Ratto: Singletary was perfect hire, now he's perfect fire

December 27, 2010, 2:58 am
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Ray RattoCSNBayArea.com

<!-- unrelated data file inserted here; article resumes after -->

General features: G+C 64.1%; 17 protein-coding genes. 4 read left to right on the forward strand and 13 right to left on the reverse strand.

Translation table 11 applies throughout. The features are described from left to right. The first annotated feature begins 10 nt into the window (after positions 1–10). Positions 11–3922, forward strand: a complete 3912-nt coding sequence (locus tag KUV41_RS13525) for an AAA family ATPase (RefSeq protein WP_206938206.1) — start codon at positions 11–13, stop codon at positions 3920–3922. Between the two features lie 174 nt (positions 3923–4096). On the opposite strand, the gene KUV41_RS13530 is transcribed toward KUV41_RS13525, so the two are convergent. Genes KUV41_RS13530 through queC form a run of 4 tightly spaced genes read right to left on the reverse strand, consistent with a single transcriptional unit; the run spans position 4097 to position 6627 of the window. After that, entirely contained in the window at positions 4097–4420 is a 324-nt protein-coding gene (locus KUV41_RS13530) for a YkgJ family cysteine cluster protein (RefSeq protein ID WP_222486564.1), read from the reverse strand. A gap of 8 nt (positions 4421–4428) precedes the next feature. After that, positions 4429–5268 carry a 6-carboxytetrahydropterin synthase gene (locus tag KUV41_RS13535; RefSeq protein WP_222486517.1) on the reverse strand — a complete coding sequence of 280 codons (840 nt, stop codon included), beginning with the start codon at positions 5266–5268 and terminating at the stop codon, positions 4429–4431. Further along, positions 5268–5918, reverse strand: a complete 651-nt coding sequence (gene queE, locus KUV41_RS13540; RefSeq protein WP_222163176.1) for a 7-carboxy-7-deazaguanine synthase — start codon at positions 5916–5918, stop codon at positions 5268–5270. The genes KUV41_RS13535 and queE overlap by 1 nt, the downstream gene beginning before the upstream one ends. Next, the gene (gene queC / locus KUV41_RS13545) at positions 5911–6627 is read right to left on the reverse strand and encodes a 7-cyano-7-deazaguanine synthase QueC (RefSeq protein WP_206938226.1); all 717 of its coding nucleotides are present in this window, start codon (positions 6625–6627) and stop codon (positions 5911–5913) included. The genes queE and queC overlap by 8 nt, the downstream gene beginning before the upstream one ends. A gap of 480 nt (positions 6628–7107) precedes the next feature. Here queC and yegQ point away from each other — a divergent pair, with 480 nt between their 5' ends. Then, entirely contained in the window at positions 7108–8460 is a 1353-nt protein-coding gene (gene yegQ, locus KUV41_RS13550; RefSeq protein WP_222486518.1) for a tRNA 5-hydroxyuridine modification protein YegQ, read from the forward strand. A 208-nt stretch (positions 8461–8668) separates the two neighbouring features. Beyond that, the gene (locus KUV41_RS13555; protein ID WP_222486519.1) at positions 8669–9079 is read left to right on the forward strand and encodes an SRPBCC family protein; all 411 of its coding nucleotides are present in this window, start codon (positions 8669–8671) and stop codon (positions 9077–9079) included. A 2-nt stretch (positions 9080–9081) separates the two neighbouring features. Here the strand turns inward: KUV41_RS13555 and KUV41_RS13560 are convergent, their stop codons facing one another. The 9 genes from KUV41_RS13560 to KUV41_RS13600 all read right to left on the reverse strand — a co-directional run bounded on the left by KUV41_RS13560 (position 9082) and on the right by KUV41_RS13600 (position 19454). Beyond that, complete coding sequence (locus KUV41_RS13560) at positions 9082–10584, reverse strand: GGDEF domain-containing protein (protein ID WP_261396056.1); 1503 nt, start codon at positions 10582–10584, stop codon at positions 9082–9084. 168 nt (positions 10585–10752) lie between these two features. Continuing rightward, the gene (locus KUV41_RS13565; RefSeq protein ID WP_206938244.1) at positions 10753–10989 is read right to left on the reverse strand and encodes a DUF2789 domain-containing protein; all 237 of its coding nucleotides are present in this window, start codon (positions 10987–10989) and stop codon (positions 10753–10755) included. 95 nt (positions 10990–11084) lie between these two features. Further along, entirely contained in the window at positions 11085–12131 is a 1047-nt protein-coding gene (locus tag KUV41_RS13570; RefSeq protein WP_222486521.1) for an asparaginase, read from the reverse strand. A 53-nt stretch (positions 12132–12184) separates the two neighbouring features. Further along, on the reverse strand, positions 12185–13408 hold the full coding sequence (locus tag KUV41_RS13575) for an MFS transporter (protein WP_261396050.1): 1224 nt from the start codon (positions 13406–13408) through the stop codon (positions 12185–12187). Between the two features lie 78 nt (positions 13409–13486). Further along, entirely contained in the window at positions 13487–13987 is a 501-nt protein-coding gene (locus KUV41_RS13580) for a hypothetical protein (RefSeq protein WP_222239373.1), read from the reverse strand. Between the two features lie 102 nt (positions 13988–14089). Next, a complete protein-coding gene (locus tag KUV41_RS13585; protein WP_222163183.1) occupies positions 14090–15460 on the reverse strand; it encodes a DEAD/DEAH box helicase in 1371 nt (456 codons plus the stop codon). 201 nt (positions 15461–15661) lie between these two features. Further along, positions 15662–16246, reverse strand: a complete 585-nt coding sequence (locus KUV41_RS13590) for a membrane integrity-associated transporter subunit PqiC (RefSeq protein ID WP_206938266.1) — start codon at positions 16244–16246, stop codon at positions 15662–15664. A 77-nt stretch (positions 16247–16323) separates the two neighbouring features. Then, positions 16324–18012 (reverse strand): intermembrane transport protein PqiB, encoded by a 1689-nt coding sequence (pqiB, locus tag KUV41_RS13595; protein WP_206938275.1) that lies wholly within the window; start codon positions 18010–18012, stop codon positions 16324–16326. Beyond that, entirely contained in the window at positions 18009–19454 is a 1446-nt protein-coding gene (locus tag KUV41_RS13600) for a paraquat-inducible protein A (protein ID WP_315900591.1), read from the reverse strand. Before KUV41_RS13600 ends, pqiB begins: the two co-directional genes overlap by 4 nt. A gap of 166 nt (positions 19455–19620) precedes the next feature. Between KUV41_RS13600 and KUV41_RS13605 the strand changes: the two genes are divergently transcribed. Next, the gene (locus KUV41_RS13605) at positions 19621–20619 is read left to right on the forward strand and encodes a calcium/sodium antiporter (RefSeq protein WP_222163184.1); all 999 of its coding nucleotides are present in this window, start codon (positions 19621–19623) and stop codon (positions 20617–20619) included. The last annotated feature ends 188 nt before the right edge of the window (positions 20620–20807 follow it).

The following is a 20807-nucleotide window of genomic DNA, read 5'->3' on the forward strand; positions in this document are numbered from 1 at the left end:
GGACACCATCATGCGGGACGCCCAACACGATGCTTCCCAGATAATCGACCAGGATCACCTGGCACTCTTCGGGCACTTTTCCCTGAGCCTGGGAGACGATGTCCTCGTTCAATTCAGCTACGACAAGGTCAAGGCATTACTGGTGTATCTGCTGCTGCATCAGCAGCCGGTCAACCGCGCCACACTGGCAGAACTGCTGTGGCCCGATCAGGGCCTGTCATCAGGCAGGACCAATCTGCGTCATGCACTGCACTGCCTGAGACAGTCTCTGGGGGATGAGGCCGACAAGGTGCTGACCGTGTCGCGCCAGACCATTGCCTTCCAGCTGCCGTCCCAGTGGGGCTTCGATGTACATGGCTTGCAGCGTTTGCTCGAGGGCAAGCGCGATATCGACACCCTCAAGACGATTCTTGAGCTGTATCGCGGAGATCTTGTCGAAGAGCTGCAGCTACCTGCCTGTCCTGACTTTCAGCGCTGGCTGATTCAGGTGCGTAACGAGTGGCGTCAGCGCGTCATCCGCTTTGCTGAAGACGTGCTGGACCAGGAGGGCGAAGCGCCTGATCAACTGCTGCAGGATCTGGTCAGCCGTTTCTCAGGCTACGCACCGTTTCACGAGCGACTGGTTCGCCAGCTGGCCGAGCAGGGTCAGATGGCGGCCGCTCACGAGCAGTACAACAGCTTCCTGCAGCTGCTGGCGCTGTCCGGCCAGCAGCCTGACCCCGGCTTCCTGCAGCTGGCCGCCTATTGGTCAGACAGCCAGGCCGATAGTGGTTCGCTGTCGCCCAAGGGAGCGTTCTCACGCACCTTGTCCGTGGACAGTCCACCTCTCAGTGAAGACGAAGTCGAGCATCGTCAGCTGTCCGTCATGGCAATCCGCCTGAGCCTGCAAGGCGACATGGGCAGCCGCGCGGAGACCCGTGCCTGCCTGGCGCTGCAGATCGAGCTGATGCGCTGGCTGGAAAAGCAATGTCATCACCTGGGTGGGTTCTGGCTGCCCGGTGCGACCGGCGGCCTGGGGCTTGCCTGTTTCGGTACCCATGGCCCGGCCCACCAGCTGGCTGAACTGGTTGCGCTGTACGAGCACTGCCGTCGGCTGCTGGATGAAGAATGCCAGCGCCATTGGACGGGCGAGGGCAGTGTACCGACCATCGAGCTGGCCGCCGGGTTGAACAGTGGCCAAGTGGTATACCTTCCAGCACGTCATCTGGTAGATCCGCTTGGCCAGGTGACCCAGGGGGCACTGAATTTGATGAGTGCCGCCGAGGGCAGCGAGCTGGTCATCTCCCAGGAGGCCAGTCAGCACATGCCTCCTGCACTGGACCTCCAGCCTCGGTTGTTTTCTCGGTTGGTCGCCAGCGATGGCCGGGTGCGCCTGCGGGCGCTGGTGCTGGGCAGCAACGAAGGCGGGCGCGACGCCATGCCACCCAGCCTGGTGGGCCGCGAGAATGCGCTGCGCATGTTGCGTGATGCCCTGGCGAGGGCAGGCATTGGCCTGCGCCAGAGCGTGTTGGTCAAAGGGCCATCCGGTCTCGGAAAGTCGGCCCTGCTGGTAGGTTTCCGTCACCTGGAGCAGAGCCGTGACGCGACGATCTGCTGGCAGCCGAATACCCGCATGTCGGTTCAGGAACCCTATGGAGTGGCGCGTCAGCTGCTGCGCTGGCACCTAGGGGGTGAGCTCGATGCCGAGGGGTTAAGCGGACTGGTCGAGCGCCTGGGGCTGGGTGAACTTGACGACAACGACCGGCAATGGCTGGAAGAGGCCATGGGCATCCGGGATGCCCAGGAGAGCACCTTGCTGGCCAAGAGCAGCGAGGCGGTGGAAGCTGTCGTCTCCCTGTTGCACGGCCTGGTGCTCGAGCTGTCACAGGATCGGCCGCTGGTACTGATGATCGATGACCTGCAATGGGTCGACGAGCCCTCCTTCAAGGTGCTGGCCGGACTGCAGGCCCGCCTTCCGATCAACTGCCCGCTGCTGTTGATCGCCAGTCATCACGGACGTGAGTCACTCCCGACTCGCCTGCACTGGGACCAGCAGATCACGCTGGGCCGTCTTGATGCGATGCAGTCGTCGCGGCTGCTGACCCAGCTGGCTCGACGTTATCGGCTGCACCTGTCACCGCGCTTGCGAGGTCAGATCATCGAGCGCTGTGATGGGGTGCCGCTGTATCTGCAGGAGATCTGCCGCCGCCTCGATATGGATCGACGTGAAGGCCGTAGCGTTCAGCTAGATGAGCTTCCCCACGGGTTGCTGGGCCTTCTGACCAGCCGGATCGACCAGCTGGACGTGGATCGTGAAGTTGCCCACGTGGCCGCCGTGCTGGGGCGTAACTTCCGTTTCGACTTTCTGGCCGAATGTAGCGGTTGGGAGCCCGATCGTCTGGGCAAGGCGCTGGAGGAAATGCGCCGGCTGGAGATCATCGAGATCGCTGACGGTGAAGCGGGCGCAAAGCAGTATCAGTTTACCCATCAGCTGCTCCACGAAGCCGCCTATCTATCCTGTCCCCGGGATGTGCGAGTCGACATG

If Comrade Maiocco is correct (and you know his trackrecord, so you know this is very likely), Jed York is consideringwhacking Mike Singletary now instead of later.And if he is considering it, he has to do it now. No deliberations. Nostaff meetings. Definitely none of that idiotic I wanted him to showme he deserved to stay in the game stuff.Now.The reasons are clear, and the reasons not to do it now are all stupid,except one: If York thinks this team has a future with Singletary asthe head coach.If he does, well, God loves a man who stands in the face of all apparent logic.If not, Singletary deserves to know now, and deserves to be given thechoice to coach Sundays finale. Not because his record says so, butbecause York needs one last reminder that making the move that feelsgood is not the same as the move that is good.Singletarys hiring two years ago was a feel-good move, one thatscreamed Our team is good enough to win now but our coach has lost theroom. Yorks remarks to Comrade Maiocco suggest that he still believesthis, which was and still is painfully yet laughably false.Two years ago, it was the attitude that kept the 49ers down, which iswhy Singletary was the perfect hire for a few months. Now it istactical competence, which is why Singletary is the perfect fire.Lost in this, of course, is the notion that the real problem with thisteam is organizational competence that only a general manager withcomplete operational control can solve. But Singletary is the problemtoday, and therefore is at the top of the in-box.It has been our contention that Singletary would keep his job until the49ers learned that there would be no lockout; the teams performanceleading into Sundays 25-17 loss to St. Louis made that Impossible. Listless, confused, leaderless (as always) and contemptible, they got everything they deserved.But since it is clear that Singletary cannot keep the job, it isequally clear that the deed must be done now, with one final game forhim to coach or not, as he prefers.After all, the 49ers thought half-a-year of not being Mike Nolan earnedhim a four-year contract. Falling in love with his glare andmotivational dictums and his iron-fisted sense of surety got him a dealthat he has already outlived.And he did what he was capable of motivation. He stopped beingvaluable when he gave them the gift of belief without a thing tobelieve in, but that wasnt his fault. This was the totality of hisgame, and even his most strident critics never said he didnt give allhe had, the way he knew best.But what he knew wasnt nearly enough, and motivation without proof istoo much like science and not enough like NFL Films-inspired mysticism.Because he was true to himself, and because the mistake of hiring himwasnt his, he should get that choice of a 41st game. But not a 42nd,absolutely not. He has lost the owners confidence, and waiting to dowhat you know must be done is what makes a losing streak an eight-yearlosing streak.And not working hard to get a general manager to hire the hire the nextcoach is the best way to make it a nine-year losing streak, and a10-year losing streak, and on, and on, and on . . .

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